ISSN: 1946-1712

Flash 2/2009, #1: Jay Lake

Golden Pepper

Death came on black-feathered wings for a woman in Port Ruin. She was the wife of a simple man, no great magos, or strategos of the armies, but rather a reseller of spices traded from the sun-drenched south. Yet when Death arrived in the last minute of her life, he found the man standing before her bed, waiting for him. Read more: HTML PDF 

In This Issue: Jake Freivald

My Not-So-Funny Valentine

Storiesoflove dominate the month, including the Classic Flash, but there’s nothing Harlequinesque about them. Bruce has a new column, too, and a poignant story to exemplify his point. Also a note on Bill Highsmith’s outstanding contribution to our blog, some thank-you’s to those who help keep us running, and a wrap-up of the Preditors & Editors poll. Read more: HTML 

Flash 2/2009, #2: Robert Borski

The Scarecrow’s Inamorata

Yes, it’s true what the crows say. My heart is filled with straw, my brain is imminently combustible, and I hang from a gibbet in a field of green, like a criminal, legs broken and dangled beneath me. It is also not blood that animates me, but the wind, such brief motion being just enough to scare away all but the more brazen of birds.... Read more: HTML PDF 

Flash 2/2009, #3: Tony Rogers

The Universe Has It In For Harry

Harry and Sheryl passed each other on the stairs in the bed and breakfast. “I felt like I had known you all my life,” she told him later.

“Like we had grown up together in a small town. What are the odds?”

“It happens to me all the time.”

“Falling in love in a bed and breakfast?”

“Letting good things happen...” Read more: HTML PDF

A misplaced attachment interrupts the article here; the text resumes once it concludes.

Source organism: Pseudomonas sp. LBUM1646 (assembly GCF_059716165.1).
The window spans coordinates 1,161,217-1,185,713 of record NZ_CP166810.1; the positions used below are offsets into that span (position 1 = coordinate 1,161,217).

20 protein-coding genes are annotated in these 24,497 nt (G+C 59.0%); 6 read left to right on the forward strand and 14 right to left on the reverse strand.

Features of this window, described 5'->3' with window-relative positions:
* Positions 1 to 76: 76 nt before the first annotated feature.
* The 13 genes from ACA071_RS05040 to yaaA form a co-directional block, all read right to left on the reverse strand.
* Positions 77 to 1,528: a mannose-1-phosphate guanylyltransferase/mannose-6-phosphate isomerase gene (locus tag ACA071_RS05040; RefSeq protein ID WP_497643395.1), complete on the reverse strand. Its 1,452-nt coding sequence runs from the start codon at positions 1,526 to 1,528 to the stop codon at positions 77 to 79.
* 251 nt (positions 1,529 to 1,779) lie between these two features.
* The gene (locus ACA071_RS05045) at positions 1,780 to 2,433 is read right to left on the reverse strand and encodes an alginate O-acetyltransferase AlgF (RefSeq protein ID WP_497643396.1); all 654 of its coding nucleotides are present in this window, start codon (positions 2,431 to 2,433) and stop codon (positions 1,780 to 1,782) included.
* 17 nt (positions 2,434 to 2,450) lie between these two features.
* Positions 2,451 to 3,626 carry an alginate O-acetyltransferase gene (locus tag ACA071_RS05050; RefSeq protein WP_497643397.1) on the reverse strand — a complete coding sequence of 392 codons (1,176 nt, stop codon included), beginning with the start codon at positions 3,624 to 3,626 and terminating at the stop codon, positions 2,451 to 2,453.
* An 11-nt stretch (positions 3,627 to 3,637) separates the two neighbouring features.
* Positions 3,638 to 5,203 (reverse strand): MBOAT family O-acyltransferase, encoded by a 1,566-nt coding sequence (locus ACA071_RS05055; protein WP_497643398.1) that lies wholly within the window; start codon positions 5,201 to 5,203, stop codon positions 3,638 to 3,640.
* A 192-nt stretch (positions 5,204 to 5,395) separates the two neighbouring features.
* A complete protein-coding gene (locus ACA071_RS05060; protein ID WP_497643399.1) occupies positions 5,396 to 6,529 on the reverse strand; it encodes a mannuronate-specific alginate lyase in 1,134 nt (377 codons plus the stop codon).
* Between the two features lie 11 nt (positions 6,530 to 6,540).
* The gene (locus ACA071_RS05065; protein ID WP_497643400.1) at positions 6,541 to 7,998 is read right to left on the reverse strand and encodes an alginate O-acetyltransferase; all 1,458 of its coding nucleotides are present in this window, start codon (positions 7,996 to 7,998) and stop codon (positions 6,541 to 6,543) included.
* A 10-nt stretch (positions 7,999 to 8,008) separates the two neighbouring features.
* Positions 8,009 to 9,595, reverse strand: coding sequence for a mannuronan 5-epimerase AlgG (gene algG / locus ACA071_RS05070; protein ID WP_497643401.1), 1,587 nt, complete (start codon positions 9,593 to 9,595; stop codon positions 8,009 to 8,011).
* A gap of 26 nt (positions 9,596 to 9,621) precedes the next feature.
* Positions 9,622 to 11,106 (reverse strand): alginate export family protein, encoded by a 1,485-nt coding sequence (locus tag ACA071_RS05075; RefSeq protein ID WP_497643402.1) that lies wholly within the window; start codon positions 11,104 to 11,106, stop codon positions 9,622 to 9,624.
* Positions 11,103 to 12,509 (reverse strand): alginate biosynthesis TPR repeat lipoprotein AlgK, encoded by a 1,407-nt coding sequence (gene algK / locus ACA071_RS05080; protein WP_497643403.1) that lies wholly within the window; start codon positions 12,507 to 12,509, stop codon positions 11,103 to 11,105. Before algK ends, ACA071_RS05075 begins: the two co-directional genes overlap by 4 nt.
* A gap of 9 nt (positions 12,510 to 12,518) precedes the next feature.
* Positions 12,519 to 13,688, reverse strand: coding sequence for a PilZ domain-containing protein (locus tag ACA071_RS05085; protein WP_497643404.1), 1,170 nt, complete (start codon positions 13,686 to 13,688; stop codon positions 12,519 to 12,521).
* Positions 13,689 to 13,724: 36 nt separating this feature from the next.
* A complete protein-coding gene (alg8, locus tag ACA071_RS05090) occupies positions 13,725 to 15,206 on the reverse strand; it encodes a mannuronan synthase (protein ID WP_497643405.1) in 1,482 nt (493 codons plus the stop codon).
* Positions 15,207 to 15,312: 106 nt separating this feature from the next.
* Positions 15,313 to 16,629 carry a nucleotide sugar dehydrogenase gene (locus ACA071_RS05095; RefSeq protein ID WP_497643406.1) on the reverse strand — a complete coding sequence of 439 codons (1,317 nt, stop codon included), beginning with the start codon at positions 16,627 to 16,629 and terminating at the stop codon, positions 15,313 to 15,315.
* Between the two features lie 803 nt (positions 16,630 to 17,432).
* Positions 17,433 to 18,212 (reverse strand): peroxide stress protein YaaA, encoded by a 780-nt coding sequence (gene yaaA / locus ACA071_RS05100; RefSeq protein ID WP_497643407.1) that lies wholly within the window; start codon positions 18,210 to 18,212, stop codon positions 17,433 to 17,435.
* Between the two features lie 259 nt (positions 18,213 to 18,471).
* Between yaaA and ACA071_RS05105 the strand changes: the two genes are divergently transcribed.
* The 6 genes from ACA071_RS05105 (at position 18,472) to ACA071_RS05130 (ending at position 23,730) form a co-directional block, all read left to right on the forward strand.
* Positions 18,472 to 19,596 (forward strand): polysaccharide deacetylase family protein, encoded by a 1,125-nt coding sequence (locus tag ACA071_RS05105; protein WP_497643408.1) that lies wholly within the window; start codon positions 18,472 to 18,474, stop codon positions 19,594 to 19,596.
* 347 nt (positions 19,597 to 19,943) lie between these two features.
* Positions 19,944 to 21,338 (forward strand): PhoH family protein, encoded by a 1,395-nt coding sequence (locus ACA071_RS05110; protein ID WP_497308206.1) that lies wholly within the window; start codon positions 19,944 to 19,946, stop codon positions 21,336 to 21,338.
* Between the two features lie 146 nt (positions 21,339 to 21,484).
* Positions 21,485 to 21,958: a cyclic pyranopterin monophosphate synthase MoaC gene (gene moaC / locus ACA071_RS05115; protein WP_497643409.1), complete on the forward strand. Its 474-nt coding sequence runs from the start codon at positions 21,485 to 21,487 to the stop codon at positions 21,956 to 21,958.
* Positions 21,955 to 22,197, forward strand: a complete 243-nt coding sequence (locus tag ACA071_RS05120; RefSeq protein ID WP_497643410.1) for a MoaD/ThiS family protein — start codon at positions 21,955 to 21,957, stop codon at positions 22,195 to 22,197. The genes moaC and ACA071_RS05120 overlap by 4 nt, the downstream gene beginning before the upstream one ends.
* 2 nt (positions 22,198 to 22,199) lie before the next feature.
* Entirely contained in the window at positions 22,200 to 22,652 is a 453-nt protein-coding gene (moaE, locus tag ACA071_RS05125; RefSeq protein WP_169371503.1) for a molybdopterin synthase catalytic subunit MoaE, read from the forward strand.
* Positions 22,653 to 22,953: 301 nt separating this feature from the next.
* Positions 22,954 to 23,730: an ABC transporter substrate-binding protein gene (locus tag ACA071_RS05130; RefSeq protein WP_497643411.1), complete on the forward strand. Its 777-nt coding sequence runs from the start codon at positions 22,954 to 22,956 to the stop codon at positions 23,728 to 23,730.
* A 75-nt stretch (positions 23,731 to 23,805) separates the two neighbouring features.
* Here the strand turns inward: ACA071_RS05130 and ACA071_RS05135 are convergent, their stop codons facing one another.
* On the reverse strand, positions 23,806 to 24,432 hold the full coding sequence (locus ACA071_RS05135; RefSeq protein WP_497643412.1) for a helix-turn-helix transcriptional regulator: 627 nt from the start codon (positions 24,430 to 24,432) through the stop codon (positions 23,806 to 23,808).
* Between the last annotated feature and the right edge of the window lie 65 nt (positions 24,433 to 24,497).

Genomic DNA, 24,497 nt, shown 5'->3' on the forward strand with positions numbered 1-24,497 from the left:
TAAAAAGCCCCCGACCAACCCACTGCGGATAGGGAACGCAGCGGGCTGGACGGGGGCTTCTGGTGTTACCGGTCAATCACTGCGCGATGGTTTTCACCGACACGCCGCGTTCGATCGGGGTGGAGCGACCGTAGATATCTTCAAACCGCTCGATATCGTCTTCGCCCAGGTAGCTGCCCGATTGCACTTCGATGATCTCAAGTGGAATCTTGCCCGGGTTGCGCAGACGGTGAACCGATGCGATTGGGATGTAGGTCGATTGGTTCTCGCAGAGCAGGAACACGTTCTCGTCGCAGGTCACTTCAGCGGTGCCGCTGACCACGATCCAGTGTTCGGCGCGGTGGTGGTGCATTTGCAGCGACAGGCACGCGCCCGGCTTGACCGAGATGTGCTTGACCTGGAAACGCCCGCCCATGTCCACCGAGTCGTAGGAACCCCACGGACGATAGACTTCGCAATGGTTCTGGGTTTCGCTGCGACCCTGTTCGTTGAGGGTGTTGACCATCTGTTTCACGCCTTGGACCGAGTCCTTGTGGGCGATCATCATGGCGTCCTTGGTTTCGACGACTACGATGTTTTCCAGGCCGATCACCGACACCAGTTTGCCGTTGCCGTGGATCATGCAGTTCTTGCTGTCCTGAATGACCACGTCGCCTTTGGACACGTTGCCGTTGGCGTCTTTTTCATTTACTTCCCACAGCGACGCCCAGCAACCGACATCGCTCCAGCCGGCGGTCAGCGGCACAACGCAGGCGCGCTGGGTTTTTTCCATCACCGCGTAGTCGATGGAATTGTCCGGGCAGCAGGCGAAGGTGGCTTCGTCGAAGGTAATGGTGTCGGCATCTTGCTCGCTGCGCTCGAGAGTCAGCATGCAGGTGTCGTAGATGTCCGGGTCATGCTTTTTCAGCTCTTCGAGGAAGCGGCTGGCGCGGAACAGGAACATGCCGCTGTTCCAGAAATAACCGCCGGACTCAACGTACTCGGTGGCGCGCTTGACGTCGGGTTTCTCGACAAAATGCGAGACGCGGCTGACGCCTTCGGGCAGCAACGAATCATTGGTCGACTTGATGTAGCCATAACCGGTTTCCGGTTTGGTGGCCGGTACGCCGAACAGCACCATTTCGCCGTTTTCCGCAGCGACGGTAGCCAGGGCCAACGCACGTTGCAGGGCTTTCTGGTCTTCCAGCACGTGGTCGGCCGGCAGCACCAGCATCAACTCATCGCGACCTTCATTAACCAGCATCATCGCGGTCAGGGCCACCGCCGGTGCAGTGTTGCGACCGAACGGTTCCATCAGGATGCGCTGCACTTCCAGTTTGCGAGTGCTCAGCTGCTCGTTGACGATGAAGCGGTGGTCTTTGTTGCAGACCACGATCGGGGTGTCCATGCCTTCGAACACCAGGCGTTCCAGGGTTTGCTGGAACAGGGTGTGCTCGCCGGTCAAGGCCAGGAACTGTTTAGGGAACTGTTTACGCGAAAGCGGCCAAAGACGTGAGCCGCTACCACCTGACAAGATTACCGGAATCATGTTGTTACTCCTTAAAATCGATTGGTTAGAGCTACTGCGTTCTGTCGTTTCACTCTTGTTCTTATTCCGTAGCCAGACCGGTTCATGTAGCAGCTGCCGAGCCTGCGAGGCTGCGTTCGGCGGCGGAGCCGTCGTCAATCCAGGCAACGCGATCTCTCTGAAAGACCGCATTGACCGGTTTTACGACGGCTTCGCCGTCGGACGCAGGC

Short-Short Sighted #9: Bruce Holland Rogers

Zoom! Writing A Lifetime In A Page Or Two

In this issue, Bruce Holland Rogers makes time fly by focusing on a lot of time in a small space. He uses a poignant 300-word story, “Dinosaur”, as an illustration. Read more: HTML 

Flash 2/2009, #4: Bruce Holland Rogers


When he was very young, he waved his arms, gnashed the teeth of his massive jaws, and tromped around the house so that the dishes trembled in the china cabinet. “Oh, for goodness sake,” his mother said. “You are not a dinosaur! You are a human being!” Since he was not a dinosaur, he thought for a time that he might be a pirate.... Read more: HTML 

Classic Flash #15: Punch, May 28, 1919

A Spring Idyll

If wound stripes were given to soldiers on becoming casualties to Cupid’s archery barrage, Ronnie Morgan’s sleeve would be stiff with gilt embroidery. The spring offensive claimed him as an early victim. When he became an extensive purchaser of drab segments of fossilized soap, bottles of sticky brilliantine with a chemical odour, and postcards worked with polychromatic silk, the billet began to make inquiries. Read more: HTML PDF 

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